CLAIMS that lap-dancing clubs are opening because of a loophole in the law are wrong, a leading licensing lawyer says.

Women’s rights groups have been calling on the Government to classify lap-dancing clubs as sex encounter establishments.

Clubs are currently treated in the same way as a bar or restaurant and only need a premises licence to operate.

Campaigners said this is due to a loophole in the Licensing Act 2003, and that the number of clubs has doubled since 2004.

They have been joined by a number of councils and councillors, who are calling for the licensing rules to be changed, saying the classification would give much greater say over where, when and how the clubs function.

But Richard Arnot, head of licensing and gaming at law firm Mincoffs, in Jesmond, Newcastle, disputes the existence of such a loophole.

He said: “I read with increasing frequency campaigners complaining the lap-dancing venues take advantage of a loophole in the law and impose themselves on communities who simply do not want them. The reality, however, is that no such loophole exists in the Licensing Act 2003.

“Adult entertainment was exhaustively debated in Parliament before the Act became law, and it was sensibly concluded that they had no business in engaging in censorship.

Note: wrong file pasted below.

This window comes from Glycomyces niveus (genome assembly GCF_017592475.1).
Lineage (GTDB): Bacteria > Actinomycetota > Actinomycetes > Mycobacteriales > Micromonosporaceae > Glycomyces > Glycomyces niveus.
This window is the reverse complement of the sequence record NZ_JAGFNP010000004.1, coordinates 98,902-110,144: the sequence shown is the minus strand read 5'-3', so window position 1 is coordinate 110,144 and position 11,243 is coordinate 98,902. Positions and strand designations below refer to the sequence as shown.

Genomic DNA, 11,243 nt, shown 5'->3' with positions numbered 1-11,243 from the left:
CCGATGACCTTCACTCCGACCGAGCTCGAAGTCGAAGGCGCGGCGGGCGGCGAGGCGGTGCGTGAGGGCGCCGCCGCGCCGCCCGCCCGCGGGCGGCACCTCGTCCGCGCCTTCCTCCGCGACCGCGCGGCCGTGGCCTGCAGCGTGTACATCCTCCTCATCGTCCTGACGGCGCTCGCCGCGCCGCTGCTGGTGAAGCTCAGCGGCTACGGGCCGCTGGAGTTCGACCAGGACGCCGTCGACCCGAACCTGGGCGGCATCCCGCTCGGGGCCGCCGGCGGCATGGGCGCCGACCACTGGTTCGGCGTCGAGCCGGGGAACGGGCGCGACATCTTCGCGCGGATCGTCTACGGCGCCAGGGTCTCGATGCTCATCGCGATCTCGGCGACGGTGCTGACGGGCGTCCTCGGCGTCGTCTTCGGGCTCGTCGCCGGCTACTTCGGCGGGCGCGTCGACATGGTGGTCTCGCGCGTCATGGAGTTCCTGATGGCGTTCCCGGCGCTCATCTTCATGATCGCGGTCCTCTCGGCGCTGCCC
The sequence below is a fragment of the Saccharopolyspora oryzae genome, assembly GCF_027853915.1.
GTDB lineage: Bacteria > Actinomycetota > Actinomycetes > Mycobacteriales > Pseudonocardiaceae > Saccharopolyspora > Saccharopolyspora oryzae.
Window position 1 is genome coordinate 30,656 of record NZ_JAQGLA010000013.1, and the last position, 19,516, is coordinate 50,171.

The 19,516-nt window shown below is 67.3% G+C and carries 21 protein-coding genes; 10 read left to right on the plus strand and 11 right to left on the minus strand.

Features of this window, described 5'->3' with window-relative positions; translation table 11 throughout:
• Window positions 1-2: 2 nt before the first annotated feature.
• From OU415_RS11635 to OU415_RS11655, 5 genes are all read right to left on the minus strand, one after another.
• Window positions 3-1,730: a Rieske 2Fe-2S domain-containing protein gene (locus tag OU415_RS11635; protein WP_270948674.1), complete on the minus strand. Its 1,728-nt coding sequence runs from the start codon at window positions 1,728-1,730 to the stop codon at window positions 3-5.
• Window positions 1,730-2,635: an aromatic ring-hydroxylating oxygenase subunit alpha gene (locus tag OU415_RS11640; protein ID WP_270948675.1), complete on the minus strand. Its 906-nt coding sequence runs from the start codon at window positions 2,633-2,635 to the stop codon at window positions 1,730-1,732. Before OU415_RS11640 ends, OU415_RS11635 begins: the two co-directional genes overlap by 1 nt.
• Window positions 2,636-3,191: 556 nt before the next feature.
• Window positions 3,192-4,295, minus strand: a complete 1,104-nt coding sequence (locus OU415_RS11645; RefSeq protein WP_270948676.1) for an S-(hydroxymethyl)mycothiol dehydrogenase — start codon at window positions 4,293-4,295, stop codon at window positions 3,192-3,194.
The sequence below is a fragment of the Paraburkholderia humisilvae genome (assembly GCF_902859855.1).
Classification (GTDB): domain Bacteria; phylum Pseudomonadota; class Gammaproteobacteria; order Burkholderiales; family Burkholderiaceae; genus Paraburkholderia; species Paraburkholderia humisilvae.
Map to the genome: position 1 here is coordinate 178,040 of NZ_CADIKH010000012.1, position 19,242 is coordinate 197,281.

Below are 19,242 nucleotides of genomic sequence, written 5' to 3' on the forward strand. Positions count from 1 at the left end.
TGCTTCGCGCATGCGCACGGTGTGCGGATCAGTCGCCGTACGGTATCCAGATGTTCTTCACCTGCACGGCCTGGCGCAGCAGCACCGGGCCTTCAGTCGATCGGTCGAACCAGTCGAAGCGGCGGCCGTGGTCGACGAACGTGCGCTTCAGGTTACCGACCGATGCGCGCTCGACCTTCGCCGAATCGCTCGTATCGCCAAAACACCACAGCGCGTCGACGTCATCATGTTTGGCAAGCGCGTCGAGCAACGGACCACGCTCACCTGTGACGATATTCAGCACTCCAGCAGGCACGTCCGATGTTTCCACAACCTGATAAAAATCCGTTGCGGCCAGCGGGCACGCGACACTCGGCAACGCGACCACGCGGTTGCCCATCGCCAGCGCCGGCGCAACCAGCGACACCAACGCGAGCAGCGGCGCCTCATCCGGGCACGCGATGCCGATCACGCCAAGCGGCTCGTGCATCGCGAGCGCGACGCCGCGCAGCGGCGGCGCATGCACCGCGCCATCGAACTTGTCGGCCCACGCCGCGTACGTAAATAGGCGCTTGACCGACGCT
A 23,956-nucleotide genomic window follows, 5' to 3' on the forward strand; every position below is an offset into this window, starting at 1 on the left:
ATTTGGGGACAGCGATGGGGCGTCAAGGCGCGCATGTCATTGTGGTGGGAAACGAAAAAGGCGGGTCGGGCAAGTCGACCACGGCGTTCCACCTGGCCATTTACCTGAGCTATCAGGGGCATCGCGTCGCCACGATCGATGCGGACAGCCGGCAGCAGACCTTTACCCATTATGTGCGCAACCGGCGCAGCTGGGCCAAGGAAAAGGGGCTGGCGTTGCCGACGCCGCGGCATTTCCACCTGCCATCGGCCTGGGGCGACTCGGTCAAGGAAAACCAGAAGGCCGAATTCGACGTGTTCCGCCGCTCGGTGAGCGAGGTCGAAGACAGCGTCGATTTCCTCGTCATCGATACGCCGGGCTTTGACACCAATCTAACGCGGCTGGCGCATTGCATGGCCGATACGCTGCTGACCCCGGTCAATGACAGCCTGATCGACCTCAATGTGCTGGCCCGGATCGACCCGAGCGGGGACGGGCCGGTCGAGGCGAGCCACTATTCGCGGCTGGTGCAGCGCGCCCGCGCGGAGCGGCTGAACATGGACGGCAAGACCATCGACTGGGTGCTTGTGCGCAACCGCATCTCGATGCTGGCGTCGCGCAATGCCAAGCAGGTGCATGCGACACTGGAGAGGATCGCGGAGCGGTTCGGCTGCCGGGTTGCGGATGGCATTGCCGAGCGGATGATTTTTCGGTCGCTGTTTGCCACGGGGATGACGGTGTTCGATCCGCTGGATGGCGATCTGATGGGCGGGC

“What one individual finds immoral is not necessarily what would concern another. Adults are free to make their own choices and if they consider lap-dancing an acceptable form of entertainment, they should be perfectly entitled to pay to enter a well-run venue. However, if adult entertainment can be proved to be detrimental to law and order, safety, nuisance or the obligation to protect children from harm then, quite rightly, applications should be refused. This is the crux of the matter.”

Mr Arnot, who is nationally renowned in his field, said the law firm has dealt with several such situations.

He said: “Mincoffs have successfully represented a number of operators who have sought to open venues of this sort, one even receiving over 1,000 objections.

“The simple truth is that, despite lap-dancing venues operating for over ten years in this country, there is very little evidence to suggest that they are in any way detrimental.

“In a nation where freedom of speech is so cherished, should it not also be the case that we should protect the freedom to enjoy whatever form of entertainment, so long as it is legal, that we choose.

“Interestingly, the arguments advanced in opposition to lap-dancing venues are almost identical to those used by objectors to a number of gay bars that we represent.

“We wonder how many campaigners would publicly attach themselves to those who find those sorts of venues immoral.

“But we had better watch out because as soon as morality becomes relevant, our secular society could become very different.”